Events are now taking place that are fulfilling prophecy, and Romans 13:11 should give us the necessary prod to take note of the times we are living in: “And do this, knowing the time, that now it is high time to awake out of sleep; for now our salvation is nearer than when we first believed.” We have to be patient for the return of Christ, as it states in James 5:7-8: “Therefore be patient, brethren, until the coming of the Lord. See how the farmer waits for the precious fruit of the earth, waiting patiently for it until it receives the early and latter rain.  You also be patient. Establish your hearts, for the coming of the Lord is at hand.”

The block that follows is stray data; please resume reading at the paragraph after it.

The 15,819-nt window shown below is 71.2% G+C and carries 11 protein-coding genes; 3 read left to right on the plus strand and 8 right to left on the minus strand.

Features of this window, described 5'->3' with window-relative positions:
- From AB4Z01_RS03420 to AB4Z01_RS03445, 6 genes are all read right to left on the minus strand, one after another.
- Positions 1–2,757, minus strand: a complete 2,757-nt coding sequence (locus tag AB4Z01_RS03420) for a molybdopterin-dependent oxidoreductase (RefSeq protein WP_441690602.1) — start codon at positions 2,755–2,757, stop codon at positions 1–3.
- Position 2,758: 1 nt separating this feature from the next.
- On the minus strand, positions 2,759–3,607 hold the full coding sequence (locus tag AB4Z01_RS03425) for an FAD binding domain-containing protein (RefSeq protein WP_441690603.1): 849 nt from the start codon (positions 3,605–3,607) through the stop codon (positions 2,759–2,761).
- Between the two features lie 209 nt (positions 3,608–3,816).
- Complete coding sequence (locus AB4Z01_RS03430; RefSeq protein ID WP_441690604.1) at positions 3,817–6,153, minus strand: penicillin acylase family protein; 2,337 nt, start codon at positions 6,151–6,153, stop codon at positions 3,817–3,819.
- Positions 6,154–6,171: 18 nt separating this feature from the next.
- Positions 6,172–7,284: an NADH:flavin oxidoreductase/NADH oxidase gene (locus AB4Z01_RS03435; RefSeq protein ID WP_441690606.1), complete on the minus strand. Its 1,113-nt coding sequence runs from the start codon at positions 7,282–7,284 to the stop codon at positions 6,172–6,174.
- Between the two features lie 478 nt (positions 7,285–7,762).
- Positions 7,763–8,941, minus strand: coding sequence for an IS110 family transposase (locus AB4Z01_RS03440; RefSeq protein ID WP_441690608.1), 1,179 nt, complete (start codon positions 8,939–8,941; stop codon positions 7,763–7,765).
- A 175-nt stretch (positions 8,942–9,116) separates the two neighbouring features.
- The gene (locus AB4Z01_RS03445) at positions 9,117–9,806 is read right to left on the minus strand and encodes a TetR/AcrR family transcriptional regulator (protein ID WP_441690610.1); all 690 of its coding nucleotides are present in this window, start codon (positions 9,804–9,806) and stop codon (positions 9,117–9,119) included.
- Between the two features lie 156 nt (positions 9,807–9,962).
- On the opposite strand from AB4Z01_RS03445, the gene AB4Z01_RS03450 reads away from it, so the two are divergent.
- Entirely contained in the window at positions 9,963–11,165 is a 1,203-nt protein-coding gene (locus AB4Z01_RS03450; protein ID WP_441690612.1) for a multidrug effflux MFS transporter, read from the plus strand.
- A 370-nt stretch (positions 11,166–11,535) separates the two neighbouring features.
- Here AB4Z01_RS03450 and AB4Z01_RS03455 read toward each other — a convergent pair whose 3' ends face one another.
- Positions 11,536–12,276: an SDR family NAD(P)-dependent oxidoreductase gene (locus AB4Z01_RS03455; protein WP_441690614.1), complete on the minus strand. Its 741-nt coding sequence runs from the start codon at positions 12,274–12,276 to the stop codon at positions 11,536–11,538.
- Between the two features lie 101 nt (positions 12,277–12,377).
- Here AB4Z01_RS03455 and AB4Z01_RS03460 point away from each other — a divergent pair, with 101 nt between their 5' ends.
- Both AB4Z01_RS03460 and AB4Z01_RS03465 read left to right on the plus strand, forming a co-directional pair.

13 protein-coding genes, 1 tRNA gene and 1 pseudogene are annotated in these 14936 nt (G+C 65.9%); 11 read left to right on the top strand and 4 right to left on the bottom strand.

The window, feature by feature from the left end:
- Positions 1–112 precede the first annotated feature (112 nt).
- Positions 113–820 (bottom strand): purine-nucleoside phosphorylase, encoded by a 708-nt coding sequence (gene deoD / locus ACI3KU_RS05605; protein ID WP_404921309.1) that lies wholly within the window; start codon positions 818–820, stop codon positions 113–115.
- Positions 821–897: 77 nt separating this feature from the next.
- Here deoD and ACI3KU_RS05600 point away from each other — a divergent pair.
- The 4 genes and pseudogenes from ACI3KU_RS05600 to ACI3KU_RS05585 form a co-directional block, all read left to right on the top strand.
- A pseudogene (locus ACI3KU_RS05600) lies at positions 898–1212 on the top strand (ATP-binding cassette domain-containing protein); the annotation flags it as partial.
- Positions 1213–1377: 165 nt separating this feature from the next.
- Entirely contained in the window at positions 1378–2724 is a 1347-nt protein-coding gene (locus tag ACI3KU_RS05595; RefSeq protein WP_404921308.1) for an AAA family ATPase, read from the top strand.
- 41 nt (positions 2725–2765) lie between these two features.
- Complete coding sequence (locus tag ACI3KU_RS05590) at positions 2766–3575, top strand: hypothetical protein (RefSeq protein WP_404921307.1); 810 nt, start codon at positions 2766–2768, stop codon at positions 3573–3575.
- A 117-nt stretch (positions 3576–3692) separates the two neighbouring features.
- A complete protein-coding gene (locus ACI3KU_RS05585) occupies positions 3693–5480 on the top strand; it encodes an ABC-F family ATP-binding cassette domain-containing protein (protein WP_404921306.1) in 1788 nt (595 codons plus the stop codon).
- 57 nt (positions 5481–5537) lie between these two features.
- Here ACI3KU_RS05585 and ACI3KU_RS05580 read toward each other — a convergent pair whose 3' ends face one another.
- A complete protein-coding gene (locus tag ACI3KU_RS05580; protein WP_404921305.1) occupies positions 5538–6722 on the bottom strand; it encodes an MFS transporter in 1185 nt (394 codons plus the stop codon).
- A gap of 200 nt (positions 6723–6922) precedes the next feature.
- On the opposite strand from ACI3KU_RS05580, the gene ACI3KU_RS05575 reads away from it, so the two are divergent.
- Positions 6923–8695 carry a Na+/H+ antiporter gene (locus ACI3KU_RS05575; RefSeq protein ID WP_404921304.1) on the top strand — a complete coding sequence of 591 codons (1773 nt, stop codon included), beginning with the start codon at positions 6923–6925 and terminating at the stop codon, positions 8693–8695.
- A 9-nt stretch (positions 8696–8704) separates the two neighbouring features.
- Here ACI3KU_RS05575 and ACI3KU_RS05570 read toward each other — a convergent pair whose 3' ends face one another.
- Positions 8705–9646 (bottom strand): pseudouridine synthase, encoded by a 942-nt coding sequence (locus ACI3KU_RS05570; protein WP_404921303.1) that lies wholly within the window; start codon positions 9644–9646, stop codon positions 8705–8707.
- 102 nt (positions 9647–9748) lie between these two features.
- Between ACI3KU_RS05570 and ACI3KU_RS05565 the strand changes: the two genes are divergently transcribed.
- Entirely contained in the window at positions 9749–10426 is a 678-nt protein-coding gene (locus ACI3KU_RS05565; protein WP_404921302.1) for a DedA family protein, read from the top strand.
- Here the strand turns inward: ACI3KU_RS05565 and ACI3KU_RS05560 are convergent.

Of course, we know that scoffers and mockers will come at the end time (see 2 Peter 3:3), and this is not helped by a succession of failed date-setters for Christ’s return in spite of Jesus saying that “… of that day and hour no one knows, not even the angels of heaven, but My Father only” (see also Mark 13:32). However, we can discern the signs of the times (see Matthew 16:3), and the fact that we are in the end-times can be seen by all that is going on around the world – Europe heading for military and political union, debt crises in most countries, earthquakes and devastating and destructive weather patterns causing terrible wildfires and flooding, the coronavirus pandemic, wars, famines, religious deception, the downfall of the USA and the UK, and much more.